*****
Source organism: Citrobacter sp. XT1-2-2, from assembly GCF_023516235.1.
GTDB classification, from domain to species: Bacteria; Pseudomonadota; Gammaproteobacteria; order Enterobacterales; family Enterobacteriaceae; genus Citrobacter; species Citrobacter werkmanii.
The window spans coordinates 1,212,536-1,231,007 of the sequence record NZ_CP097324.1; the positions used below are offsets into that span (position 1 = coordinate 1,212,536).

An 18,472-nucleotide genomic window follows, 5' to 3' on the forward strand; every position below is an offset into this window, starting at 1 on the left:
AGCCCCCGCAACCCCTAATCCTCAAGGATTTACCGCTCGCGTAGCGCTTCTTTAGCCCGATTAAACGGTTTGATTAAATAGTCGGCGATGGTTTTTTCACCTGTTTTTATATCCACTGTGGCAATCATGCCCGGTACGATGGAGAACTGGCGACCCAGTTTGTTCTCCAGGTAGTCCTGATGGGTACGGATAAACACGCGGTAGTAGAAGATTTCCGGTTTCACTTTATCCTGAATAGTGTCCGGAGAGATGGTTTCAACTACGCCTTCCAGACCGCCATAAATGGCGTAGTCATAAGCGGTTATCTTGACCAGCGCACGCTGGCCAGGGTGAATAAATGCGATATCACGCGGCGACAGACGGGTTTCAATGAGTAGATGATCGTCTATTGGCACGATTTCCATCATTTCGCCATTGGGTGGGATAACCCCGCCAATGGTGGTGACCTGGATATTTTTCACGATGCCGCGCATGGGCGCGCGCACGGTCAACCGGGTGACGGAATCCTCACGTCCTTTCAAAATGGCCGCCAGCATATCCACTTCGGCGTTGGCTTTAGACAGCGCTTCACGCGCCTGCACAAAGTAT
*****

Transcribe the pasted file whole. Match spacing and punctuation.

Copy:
Source organism: Citrobacter sp. XT1-2-2, from assembly GCF_023516235.1.
GTDB classification, from domain to species: Bacteria; Pseudomonadota; Gammaproteobacteria; order Enterobacterales; family Enterobacteriaceae; genus Citrobacter; species Citrobacter werkmanii.
The window spans coordinates 1,212,536-1,231,007 of the sequence record NZ_CP097324.1; the positions used below are offsets into that span (position 1 = coordinate 1,212,536).

An 18,472-nucleotide genomic window follows, 5' to 3' on the forward strand; every position below is an offset into this window, starting at 1 on the left:
AGCCCCCGCAACCCCTAATCCTCAAGGATTTACCGCTCGCGTAGCGCTTCTTTAGCCCGATTAAACGGTTTGATTAAATAGTCGGCGATGGTTTTTTCACCTGTTTTTATATCCACTGTGGCAATCATGCCCGGTACGATGGAGAACTGGCGACCCAGTTTGTTCTCCAGGTAGTCCTGATGGGTACGGATAAACACGCGGTAGTAGAAGATTTCCGGTTTCACTTTATCCTGAATAGTGTCCGGAGAGATGGTTTCAACTACGCCTTCCAGACCGCCATAAATGGCGTAGTCATAAGCGGTTATCTTGACCAGCGCACGCTGGCCAGGGTGAATAAATGCGATATCACGCGGCGACAGACGGGTTTCAATGAGTAGATGATCGTCTATTGGCACGATTTCCATCATTTCGCCATTGGGTGGGATAACCCCGCCAATGGTGGTGACCTGGATATTTTTCACGATGCCGCGCATGGGCGCGCGCACGGTCAACCGGGTGACGGAATCCTCACGTCCTTTCAAAATGGCCGCCAGCATATCCACTTCGGCGTTGGCTTTAGACAGCGCTTCACGCGCCTGCACAAAGTAT